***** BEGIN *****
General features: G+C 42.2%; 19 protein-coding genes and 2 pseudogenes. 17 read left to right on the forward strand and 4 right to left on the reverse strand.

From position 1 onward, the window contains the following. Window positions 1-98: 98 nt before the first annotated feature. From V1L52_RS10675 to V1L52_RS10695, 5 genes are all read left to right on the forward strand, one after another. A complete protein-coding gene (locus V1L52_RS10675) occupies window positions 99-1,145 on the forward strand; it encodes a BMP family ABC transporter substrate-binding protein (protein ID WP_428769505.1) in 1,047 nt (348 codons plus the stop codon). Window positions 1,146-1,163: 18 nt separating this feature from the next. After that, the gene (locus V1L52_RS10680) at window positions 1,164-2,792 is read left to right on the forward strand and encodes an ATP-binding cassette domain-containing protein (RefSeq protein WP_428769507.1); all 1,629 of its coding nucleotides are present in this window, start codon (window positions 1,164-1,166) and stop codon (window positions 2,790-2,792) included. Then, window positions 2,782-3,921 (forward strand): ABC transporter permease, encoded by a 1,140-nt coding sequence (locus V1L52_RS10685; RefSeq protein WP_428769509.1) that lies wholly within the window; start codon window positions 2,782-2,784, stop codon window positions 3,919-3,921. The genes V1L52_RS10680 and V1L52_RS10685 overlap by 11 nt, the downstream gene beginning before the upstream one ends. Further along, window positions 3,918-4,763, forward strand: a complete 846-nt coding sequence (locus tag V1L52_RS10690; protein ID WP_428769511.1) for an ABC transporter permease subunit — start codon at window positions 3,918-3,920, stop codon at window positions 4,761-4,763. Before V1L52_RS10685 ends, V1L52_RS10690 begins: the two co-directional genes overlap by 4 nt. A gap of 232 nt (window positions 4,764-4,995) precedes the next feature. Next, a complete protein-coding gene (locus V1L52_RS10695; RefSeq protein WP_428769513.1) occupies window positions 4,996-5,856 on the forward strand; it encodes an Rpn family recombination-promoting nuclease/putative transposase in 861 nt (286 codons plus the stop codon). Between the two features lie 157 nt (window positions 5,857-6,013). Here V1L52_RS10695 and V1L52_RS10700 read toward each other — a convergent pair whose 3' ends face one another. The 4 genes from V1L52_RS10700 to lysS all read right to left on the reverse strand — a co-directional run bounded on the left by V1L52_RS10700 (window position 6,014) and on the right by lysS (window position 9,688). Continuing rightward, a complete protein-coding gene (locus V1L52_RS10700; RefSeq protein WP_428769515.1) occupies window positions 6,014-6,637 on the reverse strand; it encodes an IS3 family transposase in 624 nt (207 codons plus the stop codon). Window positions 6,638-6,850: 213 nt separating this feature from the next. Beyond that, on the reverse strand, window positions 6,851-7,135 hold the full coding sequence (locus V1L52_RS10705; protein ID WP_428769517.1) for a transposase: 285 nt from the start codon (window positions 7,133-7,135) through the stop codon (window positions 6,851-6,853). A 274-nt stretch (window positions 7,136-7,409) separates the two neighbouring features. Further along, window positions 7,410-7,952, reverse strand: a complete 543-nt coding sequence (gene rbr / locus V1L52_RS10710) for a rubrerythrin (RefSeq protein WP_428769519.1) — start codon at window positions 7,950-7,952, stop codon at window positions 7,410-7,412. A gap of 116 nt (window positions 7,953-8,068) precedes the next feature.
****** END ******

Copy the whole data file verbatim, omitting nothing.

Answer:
General features: G+C 42.2%; 19 protein-coding genes and 2 pseudogenes. 17 read left to right on the forward strand and 4 right to left on the reverse strand.

From position 1 onward, the window contains the following. Window positions 1-98: 98 nt before the first annotated feature. From V1L52_RS10675 to V1L52_RS10695, 5 genes are all read left to right on the forward strand, one after another. A complete protein-coding gene (locus V1L52_RS10675) occupies window positions 99-1,145 on the forward strand; it encodes a BMP family ABC transporter substrate-binding protein (protein ID WP_428769505.1) in 1,047 nt (348 codons plus the stop codon). Window positions 1,146-1,163: 18 nt separating this feature from the next. After that, the gene (locus V1L52_RS10680) at window positions 1,164-2,792 is read left to right on the forward strand and encodes an ATP-binding cassette domain-containing protein (RefSeq protein WP_428769507.1); all 1,629 of its coding nucleotides are present in this window, start codon (window positions 1,164-1,166) and stop codon (window positions 2,790-2,792) included. Then, window positions 2,782-3,921 (forward strand): ABC transporter permease, encoded by a 1,140-nt coding sequence (locus V1L52_RS10685; RefSeq protein WP_428769509.1) that lies wholly within the window; start codon window positions 2,782-2,784, stop codon window positions 3,919-3,921. The genes V1L52_RS10680 and V1L52_RS10685 overlap by 11 nt, the downstream gene beginning before the upstream one ends. Further along, window positions 3,918-4,763, forward strand: a complete 846-nt coding sequence (locus tag V1L52_RS10690; protein ID WP_428769511.1) for an ABC transporter permease subunit — start codon at window positions 3,918-3,920, stop codon at window positions 4,761-4,763. Before V1L52_RS10685 ends, V1L52_RS10690 begins: the two co-directional genes overlap by 4 nt. A gap of 232 nt (window positions 4,764-4,995) precedes the next feature. Next, a complete protein-coding gene (locus V1L52_RS10695; RefSeq protein WP_428769513.1) occupies window positions 4,996-5,856 on the forward strand; it encodes an Rpn family recombination-promoting nuclease/putative transposase in 861 nt (286 codons plus the stop codon). Between the two features lie 157 nt (window positions 5,857-6,013). Here V1L52_RS10695 and V1L52_RS10700 read toward each other — a convergent pair whose 3' ends face one another. The 4 genes from V1L52_RS10700 to lysS all read right to left on the reverse strand — a co-directional run bounded on the left by V1L52_RS10700 (window position 6,014) and on the right by lysS (window position 9,688). Continuing rightward, a complete protein-coding gene (locus V1L52_RS10700; RefSeq protein WP_428769515.1) occupies window positions 6,014-6,637 on the reverse strand; it encodes an IS3 family transposase in 624 nt (207 codons plus the stop codon). Window positions 6,638-6,850: 213 nt separating this feature from the next. Beyond that, on the reverse strand, window positions 6,851-7,135 hold the full coding sequence (locus V1L52_RS10705; protein ID WP_428769517.1) for a transposase: 285 nt from the start codon (window positions 7,133-7,135) through the stop codon (window positions 6,851-6,853). A 274-nt stretch (window positions 7,136-7,409) separates the two neighbouring features. Further along, window positions 7,410-7,952, reverse strand: a complete 543-nt coding sequence (gene rbr / locus V1L52_RS10710) for a rubrerythrin (RefSeq protein WP_428769519.1) — start codon at window positions 7,950-7,952, stop codon at window positions 7,410-7,412. A gap of 116 nt (window positions 7,953-8,068) precedes the next feature.